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Basalt caddies score full ride to CU

Hanging out at the caddy shack proved to be a lucrative endeavor for two Basalt High School seniors.

Sean Kulzer and David Rice both landed full-ride scholarships to the University of Colorado thanks to their years of working as caddies at the Roaring Fork Club in Basalt.

They were among 200 young men and women around the country who received awards from the Evans Scholars Foundation, which has been sending caddies to college since 1930. The scholarships are coveted because they cover tuition as well as housing at the foundation’s chapter houses at 14 prestigious universities.

Kulzer and Rice were nominated for scholarships by the Roaring Fork Club, where each has worked as a caddy for four years. They survived a screening process, including an interview by a crowd of about 50 people – press conference style – in Denver.

Kulzer found out that he won a scholarship in mid-March, just as he and his friends were starting to scramble to fill out financial-aid applications and looking for other ways to scrounge up the money for school.

“We kind of got the monkey off our backs early on,” Kulzer said.

Rice said the award will let him attend a major university rather than a community college. In addition, it may provide a chance he otherwise wouldn’t have had to save up for further education after getting a bachelor’s degree.

The Evans Scholarships have been big for the Rice family. Andrew Rice, David’s brother, is one of two prior winners of the scholarship from Basalt. Andrew is a junior at CU. The other previous winner from Basalt was a female caddy, Kelly Wynn.

To qualify the applicants had to rank among the top 25 percent of their high school class academically, have an exemplary record as a caddy for at least two years, show financial need and demonstrate outstanding personal character.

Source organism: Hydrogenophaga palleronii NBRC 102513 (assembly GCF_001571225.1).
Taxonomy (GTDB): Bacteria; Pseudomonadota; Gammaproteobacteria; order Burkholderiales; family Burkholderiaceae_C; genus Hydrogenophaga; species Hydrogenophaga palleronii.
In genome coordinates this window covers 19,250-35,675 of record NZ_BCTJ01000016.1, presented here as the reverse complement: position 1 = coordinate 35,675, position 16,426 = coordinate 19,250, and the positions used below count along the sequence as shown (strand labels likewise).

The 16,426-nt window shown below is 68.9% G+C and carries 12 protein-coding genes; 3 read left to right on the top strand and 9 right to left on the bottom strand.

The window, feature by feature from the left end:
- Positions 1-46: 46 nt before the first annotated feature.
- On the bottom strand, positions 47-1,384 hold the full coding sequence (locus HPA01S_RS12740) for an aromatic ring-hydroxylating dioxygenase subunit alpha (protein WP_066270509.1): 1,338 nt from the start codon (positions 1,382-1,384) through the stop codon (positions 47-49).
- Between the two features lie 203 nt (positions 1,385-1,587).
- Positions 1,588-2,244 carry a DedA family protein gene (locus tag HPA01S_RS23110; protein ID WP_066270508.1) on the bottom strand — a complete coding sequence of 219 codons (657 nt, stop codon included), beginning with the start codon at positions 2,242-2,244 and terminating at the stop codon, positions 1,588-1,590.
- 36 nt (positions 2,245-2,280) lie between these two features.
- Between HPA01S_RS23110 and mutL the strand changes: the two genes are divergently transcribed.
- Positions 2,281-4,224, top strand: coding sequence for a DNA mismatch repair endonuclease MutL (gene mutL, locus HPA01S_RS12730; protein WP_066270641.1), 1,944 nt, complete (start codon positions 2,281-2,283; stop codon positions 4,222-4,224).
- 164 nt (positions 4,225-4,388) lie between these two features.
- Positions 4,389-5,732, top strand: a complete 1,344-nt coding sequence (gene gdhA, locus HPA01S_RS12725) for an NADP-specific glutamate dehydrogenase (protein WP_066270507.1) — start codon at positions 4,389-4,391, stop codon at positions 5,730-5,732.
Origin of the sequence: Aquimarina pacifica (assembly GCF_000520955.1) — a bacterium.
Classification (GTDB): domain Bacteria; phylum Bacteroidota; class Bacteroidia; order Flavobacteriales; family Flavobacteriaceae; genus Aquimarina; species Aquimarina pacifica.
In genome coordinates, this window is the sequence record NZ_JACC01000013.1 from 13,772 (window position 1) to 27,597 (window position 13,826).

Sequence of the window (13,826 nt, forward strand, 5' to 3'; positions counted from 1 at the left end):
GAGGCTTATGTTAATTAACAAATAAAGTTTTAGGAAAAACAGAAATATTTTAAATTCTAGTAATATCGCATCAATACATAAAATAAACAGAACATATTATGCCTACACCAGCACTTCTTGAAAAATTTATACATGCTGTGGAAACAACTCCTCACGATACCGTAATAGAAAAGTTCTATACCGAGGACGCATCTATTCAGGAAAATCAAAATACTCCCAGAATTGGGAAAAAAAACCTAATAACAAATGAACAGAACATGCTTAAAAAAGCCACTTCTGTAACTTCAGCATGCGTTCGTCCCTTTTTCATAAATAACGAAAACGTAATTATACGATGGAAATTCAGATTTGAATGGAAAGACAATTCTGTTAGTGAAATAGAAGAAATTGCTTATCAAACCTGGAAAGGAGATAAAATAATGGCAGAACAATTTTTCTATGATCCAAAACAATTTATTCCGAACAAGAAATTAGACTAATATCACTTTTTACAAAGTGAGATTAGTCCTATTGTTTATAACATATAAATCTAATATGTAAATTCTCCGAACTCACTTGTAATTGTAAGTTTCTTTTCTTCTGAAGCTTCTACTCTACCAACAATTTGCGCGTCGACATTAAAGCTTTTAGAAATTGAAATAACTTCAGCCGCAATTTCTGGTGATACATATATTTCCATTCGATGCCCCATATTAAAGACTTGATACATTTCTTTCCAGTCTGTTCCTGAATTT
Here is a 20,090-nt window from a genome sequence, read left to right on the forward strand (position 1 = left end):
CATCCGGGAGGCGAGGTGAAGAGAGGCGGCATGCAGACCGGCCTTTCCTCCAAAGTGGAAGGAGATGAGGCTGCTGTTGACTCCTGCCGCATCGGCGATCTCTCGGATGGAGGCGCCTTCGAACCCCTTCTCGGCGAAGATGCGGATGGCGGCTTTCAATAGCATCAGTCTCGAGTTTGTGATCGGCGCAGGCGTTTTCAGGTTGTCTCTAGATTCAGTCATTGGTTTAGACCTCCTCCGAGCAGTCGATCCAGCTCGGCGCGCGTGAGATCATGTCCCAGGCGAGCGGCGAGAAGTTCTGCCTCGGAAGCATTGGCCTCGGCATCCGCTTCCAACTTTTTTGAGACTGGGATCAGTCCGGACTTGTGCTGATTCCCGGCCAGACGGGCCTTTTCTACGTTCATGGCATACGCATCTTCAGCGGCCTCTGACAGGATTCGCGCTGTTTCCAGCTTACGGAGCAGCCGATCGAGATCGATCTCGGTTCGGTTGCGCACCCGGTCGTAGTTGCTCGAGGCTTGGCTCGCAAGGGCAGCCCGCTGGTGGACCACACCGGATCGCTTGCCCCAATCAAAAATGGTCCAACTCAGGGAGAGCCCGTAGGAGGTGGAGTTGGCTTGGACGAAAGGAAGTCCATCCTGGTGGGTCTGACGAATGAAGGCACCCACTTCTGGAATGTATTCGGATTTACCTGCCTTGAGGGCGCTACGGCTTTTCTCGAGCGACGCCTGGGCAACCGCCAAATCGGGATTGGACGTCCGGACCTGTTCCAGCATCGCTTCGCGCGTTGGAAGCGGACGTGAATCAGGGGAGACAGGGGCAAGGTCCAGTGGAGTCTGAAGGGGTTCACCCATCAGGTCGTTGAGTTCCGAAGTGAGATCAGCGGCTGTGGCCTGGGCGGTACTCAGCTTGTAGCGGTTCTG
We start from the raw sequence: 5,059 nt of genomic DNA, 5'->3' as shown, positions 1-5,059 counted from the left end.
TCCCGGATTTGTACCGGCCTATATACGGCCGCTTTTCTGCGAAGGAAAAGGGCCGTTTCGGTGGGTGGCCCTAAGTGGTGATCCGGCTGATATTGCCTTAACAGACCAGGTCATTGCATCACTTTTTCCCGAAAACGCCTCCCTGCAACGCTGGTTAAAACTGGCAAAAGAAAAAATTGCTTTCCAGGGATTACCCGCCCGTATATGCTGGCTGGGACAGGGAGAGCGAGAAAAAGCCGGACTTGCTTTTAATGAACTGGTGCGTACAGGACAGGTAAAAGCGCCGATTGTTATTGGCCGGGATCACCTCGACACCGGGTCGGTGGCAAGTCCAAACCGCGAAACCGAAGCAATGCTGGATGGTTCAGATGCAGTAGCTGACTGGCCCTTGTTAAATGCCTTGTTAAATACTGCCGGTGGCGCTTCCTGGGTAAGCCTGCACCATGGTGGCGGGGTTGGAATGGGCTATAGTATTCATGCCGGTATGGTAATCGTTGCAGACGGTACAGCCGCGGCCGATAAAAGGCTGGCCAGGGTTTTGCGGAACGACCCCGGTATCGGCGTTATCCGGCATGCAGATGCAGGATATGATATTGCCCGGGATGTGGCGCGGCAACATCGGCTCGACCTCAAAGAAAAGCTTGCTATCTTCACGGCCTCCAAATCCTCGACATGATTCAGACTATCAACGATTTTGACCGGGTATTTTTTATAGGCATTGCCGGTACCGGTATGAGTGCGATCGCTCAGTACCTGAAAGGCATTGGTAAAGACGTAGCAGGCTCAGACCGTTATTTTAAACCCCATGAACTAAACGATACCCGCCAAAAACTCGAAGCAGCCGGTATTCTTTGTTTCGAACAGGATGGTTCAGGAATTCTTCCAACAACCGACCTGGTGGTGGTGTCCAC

Kulzer and Rice estimated they make at least 75 “loops” per summer on the golf course. A loop is the caddy word for a golfer’s round.

Although many club members and guests use carts, others prefer to walk for the exercise and to support the caddies. There is more to the job than schlepping a bag of golf clubs around, Rice said. A good caddy needs to be aware of where the player’s ball is located and be prepared to offer advice if asked, be polite and engage in conversation when the players feel like talking.

Kulzer noted that making a good impression is important because many golfers will request the same caddy, if they like them.

Sean’s mom, Cathy Kulzer, said the Roaring Fork Club provides great opportunities for many local kids each summer – providing jobs in a valley where good opportunities are few and competition is fierce.

“I think these kids worked very, very hard. They make it sound easy but it wasn’t,” she said.

The Roaring Fork Club hired 30 high school-aged kids as caddies last year, according to general manager John Reyhons. They must be at least 15 and available to work from the end of May until school starts in September.

The club hires boys and girls from throughout the valley as caddies. “All we’re looking for is a smile and personality,” said Brian Dillard, the club’s head golf pro.

Kulzer and Rice will caddie at the club this summer and possibly between college years. Now that they have been selected for the Evans Scholarships, they will continue to get tuition and housing through four years of college as long as they maintain a strong academic record, perform community service and perform assigned chores at the chapter house, which is located on the campus at CU.

“I don’t want to screw it up. That’s the biggest pressure,” said Kulzer.

Sean, whose parents are Cathy of Basalt and Dennis Kulzer of Aspen, hasn’t declared a major yet. David, whose parents are John and Connie Rice of El Jebel, is considering pursuing a degree in fine art.

About 7,800 former caddies have received college education through the program, which is named after Charles “Chick” Evans, a great amateur golfer who wanted to help caddies continue their education. In any given school year there are about 800 men and women attending college through the Evans program.

Eligible caddies must work at clubs that are affiliated with the Western Golf Association, which co-sponsors the Evans Scholars Program. More information about the scholarship program is available at http://www.evansscholarsfoundation.com.

Scott Condon’s e-mail address is scondon@aspentimes.com.


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